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From Beijing to Mongolia, then back to the boat

Annabel Vernon | 07:21 UK time, Wednesday, 10 June 2009

Welcome to the stream of thoughts, experiences, reactions and conclusions that constitute my blog. I'll do my best to give a taster of what it means to be at the coalface of Olympic rowing, in the gym and out on the river, and feel free to get in touch with any questions or criticisms - there's nothing I like more than some debate!

It's been nine months since I stood on the Olympic podium in the haze and humidity of Beijing having a silver medal hung around my neck, yet it seems like a lifetime ago.

The Olympics was an absolutely incredible experience on so many levels, but at the same time it wrings dry every part of your heart, body and soul, and I reached the point where I wanted to get back to just being me.

Anna Bebington and Annabel Vernon are back together in the double scull

Straight after the Games, I took a long trip to Mongolia and I think it was absolutely the best place for me to gather my thoughts again and remind myself of who I was. I don't know if you've been to Mongolia but there's not much there except space, and it was space that I needed.

After a long time thinking about Beijing 2008 and looking to London 2012, I decided that I hadn't quite finished with the lure of international sport, and I wanted to give it another shot.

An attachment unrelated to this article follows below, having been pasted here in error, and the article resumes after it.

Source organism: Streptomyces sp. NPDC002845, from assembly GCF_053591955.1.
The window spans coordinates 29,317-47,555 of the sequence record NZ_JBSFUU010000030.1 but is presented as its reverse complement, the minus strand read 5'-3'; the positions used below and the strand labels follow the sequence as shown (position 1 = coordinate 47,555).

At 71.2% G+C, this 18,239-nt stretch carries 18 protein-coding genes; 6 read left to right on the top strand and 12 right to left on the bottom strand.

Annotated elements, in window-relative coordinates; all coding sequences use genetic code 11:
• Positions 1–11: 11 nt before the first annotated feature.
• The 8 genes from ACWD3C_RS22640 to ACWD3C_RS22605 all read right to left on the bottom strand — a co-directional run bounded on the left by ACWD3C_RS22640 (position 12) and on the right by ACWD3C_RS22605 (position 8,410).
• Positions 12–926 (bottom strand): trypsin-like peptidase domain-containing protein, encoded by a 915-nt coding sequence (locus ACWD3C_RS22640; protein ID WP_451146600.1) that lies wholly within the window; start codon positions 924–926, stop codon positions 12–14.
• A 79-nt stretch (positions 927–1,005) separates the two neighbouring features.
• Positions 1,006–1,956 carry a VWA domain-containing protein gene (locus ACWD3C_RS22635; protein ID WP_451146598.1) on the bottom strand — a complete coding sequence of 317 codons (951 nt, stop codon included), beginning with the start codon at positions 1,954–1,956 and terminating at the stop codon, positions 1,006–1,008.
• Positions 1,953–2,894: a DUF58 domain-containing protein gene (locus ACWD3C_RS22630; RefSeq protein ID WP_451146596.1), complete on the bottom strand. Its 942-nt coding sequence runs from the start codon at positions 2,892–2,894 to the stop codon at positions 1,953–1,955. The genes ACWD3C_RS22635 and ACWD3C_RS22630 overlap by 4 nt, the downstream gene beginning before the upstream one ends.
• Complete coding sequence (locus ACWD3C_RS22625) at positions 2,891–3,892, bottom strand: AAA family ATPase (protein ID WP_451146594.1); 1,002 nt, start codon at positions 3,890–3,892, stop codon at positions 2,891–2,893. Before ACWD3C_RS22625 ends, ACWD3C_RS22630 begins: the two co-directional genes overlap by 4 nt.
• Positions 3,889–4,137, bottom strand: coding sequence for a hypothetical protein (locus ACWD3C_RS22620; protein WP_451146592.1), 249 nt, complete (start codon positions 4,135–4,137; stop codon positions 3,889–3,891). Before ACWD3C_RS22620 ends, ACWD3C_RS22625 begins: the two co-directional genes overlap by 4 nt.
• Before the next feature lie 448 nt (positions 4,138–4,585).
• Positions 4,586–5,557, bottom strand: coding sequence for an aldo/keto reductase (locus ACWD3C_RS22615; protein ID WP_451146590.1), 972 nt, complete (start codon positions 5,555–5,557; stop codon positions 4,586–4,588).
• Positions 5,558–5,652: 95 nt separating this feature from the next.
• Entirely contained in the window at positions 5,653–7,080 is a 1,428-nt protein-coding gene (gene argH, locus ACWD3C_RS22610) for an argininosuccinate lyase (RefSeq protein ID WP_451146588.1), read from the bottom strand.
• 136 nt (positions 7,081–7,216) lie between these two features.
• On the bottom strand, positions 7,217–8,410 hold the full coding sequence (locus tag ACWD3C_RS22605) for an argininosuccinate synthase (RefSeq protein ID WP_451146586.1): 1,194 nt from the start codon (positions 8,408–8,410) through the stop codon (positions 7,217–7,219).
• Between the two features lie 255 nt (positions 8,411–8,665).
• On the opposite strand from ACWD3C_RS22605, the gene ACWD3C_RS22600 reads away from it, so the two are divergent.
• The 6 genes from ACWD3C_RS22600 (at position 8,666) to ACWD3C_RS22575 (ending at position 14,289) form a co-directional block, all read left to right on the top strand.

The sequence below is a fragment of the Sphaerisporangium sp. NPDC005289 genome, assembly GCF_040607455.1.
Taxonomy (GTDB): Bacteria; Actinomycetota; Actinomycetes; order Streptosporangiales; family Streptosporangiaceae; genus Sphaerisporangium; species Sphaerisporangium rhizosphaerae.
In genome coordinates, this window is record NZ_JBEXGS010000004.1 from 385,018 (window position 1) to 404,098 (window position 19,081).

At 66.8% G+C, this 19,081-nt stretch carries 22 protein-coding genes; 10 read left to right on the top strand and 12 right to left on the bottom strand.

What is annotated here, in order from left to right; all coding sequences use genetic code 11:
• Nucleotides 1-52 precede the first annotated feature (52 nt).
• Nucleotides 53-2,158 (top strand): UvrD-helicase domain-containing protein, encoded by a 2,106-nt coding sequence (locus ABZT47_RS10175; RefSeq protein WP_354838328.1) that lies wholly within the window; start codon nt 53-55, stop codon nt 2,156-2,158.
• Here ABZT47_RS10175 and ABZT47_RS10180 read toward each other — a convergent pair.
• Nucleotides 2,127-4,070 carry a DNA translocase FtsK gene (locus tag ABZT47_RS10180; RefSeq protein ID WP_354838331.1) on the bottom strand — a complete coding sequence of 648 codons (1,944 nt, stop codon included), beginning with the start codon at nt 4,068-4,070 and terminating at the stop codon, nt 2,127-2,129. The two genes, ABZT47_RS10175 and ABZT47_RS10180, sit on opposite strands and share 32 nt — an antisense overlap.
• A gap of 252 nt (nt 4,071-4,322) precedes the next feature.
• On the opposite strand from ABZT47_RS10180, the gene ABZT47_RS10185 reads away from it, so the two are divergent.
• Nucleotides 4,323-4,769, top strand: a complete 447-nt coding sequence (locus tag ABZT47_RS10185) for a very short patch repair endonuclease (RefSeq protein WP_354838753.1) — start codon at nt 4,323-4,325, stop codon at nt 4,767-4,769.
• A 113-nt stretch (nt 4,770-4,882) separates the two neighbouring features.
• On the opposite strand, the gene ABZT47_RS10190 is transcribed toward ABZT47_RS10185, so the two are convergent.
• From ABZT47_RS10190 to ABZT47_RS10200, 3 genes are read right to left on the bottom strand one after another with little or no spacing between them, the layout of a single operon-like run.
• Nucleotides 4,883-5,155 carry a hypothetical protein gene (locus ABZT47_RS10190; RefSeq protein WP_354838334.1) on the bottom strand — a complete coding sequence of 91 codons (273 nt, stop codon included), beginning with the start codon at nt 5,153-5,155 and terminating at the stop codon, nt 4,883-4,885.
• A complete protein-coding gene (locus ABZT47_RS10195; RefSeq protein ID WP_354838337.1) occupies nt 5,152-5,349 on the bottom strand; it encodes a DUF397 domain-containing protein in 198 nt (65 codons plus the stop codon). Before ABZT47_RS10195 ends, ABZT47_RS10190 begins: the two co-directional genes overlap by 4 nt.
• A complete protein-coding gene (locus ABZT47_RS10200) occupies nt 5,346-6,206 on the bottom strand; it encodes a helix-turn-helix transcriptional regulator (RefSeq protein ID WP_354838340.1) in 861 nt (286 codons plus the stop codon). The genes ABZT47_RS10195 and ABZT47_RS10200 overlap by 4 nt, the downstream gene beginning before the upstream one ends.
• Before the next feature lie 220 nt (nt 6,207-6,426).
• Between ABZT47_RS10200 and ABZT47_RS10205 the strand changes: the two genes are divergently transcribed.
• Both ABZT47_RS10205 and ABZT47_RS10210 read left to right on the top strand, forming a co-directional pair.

This brings me up to where I found myself last weekend - back in a boat, sitting on a start line of an international regatta, in that moment of utter stillness before the starting buzzer sounds.

This was the first World Cup regatta in Banyoles, northern Spain, the Olympic regatta venue for Barcelona '92. We have three of these World Cups, which are points-accumulating and have less significance, before the big one, the World Championships in Poland in late August.

And even the World Championships is less important on its own as it forms a marker on the road to London 2012.

This World Cup provided more than the usual set of challenges, however, as four of us competed in two different events: the double scull and the quad scull.

Unlike swimming or cycling, where competitors routinely compete in several events, in rowing the technical demands of building a crew boat together with the physical demands of rowing a 2000m race flat out means that doubling up is comparatively rare. Steve Redgrave tried it at Seoul in '88 and 'only' managed a gold and a bronze.

The double scull found me back in my 2006 combination, with Anna Bebington, in which we finished a respectable fourth at that year's World Championships.

She's spent the last four years in this boat, winning a world bronze and Olympic bronze, so is incredibly confident and experienced in the double.

Having spent the past two seasons in the quad myself, it's been quite a learning process coming back to the small boat, where the races are longer and more tactical.

In Banyoles, we managed to win the double with a controlled race, and followed that with a victory in the quad.

Bebington and Vernon on the top of the podium in Banyoles

It was a great regatta and - after the pressure, razzmatazz and huge media interest in Beijing - it was great to be able to get out there and race hard without all the song and dance surrounding it.

Of course, in London in three years' time, no-one's going to remember who did what at the first World Cup of this Olympiad. But at the same time, it's the old saying: If not me, then who?

We go out to win every race and we think we should be the fastest double out there. Battle re-commences in two weeks in Munich at the second World Cup and the competition will get tougher with our main rivals expected to be Bulgaria and Germany. Watch this space...